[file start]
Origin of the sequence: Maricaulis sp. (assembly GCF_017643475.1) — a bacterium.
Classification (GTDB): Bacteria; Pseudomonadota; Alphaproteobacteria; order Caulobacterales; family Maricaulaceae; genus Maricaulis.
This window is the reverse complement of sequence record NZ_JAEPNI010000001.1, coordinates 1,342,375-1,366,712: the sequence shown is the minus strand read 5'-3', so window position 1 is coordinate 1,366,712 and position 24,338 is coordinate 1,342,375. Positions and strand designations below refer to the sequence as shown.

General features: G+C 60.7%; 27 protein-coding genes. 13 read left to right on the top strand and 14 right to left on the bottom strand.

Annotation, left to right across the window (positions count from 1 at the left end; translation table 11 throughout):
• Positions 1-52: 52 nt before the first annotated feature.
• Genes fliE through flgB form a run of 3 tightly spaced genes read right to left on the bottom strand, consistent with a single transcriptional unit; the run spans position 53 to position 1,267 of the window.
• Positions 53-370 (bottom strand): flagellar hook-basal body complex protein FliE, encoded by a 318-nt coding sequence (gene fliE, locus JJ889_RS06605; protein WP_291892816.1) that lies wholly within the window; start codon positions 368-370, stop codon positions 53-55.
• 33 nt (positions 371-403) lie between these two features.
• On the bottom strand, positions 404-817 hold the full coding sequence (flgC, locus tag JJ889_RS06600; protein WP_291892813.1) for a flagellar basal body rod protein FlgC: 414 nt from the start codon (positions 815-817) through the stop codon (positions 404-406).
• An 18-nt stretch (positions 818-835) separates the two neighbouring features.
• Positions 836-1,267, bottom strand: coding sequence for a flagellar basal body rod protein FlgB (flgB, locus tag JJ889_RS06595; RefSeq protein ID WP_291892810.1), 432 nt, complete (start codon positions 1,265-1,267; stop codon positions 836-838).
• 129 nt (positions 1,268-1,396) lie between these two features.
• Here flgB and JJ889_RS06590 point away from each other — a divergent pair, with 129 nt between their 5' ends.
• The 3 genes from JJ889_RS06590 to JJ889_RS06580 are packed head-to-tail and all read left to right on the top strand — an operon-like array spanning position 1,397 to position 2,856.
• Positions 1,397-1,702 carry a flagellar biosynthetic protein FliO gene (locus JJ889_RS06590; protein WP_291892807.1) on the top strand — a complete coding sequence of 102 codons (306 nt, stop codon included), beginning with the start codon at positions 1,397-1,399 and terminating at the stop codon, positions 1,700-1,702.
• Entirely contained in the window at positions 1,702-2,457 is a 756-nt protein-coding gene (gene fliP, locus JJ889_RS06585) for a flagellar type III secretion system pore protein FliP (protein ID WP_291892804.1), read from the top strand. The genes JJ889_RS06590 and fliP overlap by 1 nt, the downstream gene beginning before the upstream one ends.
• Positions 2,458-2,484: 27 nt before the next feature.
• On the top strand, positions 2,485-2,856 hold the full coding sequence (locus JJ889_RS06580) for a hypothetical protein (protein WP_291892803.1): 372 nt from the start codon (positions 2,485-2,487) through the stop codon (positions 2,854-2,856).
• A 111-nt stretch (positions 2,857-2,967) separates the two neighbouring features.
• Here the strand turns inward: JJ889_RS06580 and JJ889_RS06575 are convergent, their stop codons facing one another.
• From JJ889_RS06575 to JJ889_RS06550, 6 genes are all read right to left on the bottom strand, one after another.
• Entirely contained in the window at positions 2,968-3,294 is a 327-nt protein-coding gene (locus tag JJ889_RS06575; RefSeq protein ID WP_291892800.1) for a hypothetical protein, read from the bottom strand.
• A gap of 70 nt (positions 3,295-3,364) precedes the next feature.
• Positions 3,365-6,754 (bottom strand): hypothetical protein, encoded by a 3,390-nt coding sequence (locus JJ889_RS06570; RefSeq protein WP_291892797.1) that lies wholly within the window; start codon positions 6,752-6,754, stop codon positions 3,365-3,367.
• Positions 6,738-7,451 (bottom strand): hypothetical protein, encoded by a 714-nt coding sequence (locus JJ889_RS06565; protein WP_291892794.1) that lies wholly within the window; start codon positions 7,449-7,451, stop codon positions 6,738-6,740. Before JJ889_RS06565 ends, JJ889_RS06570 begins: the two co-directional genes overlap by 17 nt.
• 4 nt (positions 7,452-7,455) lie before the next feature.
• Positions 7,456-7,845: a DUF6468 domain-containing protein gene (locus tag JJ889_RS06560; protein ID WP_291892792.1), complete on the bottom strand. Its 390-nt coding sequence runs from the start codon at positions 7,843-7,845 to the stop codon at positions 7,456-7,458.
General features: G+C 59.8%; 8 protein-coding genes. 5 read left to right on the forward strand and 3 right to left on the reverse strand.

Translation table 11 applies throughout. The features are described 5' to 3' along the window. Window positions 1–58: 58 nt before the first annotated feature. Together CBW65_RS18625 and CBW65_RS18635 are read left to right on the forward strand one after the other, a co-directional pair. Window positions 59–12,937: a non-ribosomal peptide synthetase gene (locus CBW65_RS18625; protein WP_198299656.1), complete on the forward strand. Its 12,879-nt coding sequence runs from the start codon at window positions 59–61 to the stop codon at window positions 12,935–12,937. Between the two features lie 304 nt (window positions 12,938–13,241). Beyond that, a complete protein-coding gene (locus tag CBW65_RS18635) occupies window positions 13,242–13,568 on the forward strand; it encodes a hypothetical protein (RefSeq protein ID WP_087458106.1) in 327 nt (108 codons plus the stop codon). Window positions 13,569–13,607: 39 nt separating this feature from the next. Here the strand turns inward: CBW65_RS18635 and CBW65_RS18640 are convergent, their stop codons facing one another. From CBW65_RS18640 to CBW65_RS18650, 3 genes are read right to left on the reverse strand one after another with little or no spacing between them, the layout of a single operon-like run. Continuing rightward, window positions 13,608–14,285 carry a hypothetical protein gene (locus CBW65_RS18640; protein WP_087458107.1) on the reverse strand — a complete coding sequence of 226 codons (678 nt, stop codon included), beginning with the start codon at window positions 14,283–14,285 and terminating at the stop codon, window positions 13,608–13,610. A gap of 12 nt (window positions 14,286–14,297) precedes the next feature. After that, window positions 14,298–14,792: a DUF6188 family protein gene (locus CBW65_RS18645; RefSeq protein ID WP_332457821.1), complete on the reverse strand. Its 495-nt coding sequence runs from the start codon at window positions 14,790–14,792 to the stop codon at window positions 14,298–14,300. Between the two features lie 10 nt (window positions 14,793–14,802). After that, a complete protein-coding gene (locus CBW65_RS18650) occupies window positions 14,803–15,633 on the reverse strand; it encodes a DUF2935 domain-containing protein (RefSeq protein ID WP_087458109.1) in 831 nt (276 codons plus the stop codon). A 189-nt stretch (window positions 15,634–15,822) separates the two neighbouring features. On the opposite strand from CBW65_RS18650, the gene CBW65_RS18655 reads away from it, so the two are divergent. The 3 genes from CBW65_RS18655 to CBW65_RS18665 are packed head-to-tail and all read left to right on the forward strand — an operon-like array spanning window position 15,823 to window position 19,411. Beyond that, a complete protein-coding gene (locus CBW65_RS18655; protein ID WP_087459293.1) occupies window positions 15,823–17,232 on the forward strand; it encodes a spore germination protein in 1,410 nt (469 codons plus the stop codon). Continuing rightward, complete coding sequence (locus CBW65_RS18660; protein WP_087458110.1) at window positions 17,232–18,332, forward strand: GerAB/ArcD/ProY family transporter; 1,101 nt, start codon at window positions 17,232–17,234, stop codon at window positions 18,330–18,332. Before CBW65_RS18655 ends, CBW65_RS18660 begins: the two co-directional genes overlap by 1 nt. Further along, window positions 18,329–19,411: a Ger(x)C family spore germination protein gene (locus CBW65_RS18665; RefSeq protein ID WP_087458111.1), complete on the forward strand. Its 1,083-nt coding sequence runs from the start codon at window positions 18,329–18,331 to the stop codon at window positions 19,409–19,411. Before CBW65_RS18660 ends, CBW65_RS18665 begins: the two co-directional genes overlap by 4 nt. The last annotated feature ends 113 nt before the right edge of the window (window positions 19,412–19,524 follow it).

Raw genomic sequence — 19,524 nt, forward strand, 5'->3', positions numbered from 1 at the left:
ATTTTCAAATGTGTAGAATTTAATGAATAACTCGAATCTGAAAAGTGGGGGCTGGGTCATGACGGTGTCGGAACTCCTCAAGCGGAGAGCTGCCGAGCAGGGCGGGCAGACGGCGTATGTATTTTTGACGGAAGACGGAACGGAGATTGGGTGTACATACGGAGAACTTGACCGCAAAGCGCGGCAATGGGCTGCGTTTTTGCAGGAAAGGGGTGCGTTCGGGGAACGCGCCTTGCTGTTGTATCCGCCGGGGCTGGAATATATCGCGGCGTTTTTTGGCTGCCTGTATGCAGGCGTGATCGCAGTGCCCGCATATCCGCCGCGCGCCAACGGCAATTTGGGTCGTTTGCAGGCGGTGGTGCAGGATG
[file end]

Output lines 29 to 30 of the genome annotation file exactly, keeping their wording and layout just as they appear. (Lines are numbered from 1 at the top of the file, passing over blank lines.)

General features: G+C 59.8%; 8 protein-coding genes. 5 read left to right on the forward strand and 3 right to left on the reverse strand.

Translation table 11 applies throughout. The features are described 5' to 3' along the window. Window positions 1–58: 58 nt before the first annotated feature. Together CBW65_RS18625 and CBW65_RS18635 are read left to right on the forward strand one after the other, a co-directional pair. Window positions 59–12,937: a non-ribosomal peptide synthetase gene (locus CBW65_RS18625; protein WP_198299656.1), complete on the forward strand. Its 12,879-nt coding sequence runs from the start codon at window positions 59–61 to the stop codon at window positions 12,935–12,937. Between the two features lie 304 nt (window positions 12,938–13,241). Beyond that, a complete protein-coding gene (locus tag CBW65_RS18635) occupies window positions 13,242–13,568 on the forward strand; it encodes a hypothetical protein (RefSeq protein ID WP_087458106.1) in 327 nt (108 codons plus the stop codon). Window positions 13,569–13,607: 39 nt separating this feature from the next. Here the strand turns inward: CBW65_RS18635 and CBW65_RS18640 are convergent, their stop codons facing one another. From CBW65_RS18640 to CBW65_RS18650, 3 genes are read right to left on the reverse strand one after another with little or no spacing between them, the layout of a single operon-like run. Continuing rightward, window positions 13,608–14,285 carry a hypothetical protein gene (locus CBW65_RS18640; protein WP_087458107.1) on the reverse strand — a complete coding sequence of 226 codons (678 nt, stop codon included), beginning with the start codon at window positions 14,283–14,285 and terminating at the stop codon, window positions 13,608–13,610. A gap of 12 nt (window positions 14,286–14,297) precedes the next feature. After that, window positions 14,298–14,792: a DUF6188 family protein gene (locus CBW65_RS18645; RefSeq protein ID WP_332457821.1), complete on the reverse strand. Its 495-nt coding sequence runs from the start codon at window positions 14,790–14,792 to the stop codon at window positions 14,298–14,300. Between the two features lie 10 nt (window positions 14,793–14,802). After that, a complete protein-coding gene (locus CBW65_RS18650) occupies window positions 14,803–15,633 on the reverse strand; it encodes a DUF2935 domain-containing protein (RefSeq protein ID WP_087458109.1) in 831 nt (276 codons plus the stop codon). A 189-nt stretch (window positions 15,634–15,822) separates the two neighbouring features. On the opposite strand from CBW65_RS18650, the gene CBW65_RS18655 reads away from it, so the two are divergent. The 3 genes from CBW65_RS18655 to CBW65_RS18665 are packed head-to-tail and all read left to right on the forward strand — an operon-like array spanning window position 15,823 to window position 19,411. Beyond that, a complete protein-coding gene (locus CBW65_RS18655; protein ID WP_087459293.1) occupies window positions 15,823–17,232 on the forward strand; it encodes a spore germination protein in 1,410 nt (469 codons plus the stop codon). Continuing rightward, complete coding sequence (locus CBW65_RS18660; protein WP_087458110.1) at window positions 17,232–18,332, forward strand: GerAB/ArcD/ProY family transporter; 1,101 nt, start codon at window positions 17,232–17,234, stop codon at window positions 18,330–18,332. Before CBW65_RS18655 ends, CBW65_RS18660 begins: the two co-directional genes overlap by 1 nt. Further along, window positions 18,329–19,411: a Ger(x)C family spore germination protein gene (locus CBW65_RS18665; RefSeq protein ID WP_087458111.1), complete on the forward strand. Its 1,083-nt coding sequence runs from the start codon at window positions 18,329–18,331 to the stop codon at window positions 19,409–19,411. Before CBW65_RS18660 ends, CBW65_RS18665 begins: the two co-directional genes overlap by 4 nt. The last annotated feature ends 113 nt before the right edge of the window (window positions 19,412–19,524 follow it).